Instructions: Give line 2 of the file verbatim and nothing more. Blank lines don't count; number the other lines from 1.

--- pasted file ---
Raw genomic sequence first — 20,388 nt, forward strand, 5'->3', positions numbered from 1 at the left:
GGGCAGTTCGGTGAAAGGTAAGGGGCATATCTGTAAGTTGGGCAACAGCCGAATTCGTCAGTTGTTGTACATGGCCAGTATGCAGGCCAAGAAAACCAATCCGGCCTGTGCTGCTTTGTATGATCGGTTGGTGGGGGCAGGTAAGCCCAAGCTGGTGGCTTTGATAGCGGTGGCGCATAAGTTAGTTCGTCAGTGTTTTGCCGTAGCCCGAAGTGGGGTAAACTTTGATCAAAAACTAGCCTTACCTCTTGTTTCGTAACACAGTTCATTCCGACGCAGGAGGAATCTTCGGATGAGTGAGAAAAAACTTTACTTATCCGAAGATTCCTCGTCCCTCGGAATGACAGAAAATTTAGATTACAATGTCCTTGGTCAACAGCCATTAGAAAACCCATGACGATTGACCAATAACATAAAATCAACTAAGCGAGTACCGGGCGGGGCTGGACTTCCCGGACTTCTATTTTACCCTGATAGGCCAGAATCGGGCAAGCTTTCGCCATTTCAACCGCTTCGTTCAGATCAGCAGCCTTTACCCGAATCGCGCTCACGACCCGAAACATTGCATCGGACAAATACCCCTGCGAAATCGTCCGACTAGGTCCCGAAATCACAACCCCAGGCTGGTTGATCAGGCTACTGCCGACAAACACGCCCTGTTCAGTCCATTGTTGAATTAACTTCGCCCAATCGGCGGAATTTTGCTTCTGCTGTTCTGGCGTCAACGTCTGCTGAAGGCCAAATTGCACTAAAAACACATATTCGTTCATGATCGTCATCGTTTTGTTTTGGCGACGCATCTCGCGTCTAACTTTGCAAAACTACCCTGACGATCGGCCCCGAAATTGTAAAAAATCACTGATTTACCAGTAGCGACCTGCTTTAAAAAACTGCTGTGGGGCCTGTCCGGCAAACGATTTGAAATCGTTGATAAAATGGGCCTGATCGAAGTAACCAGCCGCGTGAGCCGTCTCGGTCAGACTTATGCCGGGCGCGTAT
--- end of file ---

GGGCAGTTCGGTGAAAGGTAAGGGGCATATCTGTAAGTTGGGCAACAGCCGAATTCGTCAGTTGTTGTACATGGCCAGTATGCAGGCCAAGAAAACCAATCCGGCCTGTGCTGCTTTGTATGATCGGTTGGTGGGGGCAGGTAAGCCCAAGCTGGTGGCTTTGATAGCGGTGGCGCATAAGTTAGTTCGTCAGTGTTTTGCCGTAGCCCGAAGTGGGGTAAACTTTGATCAAAAACTAGCCTTACCTCTTGTTTCGTAACACAGTTCATTCCGACGCAGGAGGAATCTTCGGATGAGTGAGAAAAAACTTTACTTATCCGAAGATTCCTCGTCCCTCGGAATGACAGAAAATTTAGATTACAATGTCCTTGGTCAACAGCCATTAGAAAACCCATGACGATTGACCAATAACATAAAATCAACTAAGCGAGTACCGGGCGGGGCTGGACTTCCCGGACTTCTATTTTACCCTGATAGGCCAGAATCGGGCAAGCTTTCGCCATTTCAACCGCTTCGTTCAGATCAGCAGCCTTTACCCGAATCGCGCTCACGACCCGAAACATTGCATCGGACAAATACCCCTGCGAAATCGTCCGACTAGGTCCCGAAATCACAACCCCAGGCTGGTTGATCAGGCTACTGCCGACAAACACGCCCTGTTCAGTCCATTGTTGAATTAACTTCGCCCAATCGGCGGAATTTTGCTTCTGCTGTTCTGGCGTCAACGTCTGCTGAAGGCCAAATTGCACTAAAAACACATATTCGTTCATGATCGTCATCGTTTTGTTTTGGCGACGCATCTCGCGTCTAACTTTGCAAAACTACCCTGACGATCGGCCCCGAAATTGTAAAAAATCACTGATTTACCAGTAGCGACCTGCTTTAAAAAACTGCTGTGGGGCCTGTCCGGCAAACGATTTGAAATCGTTGATAAAATGGGCCTGATCGAAGTAACCAGCCGCGTGAGCCGTCTCGGTCAGACTTATGCCGGGCGCGTAT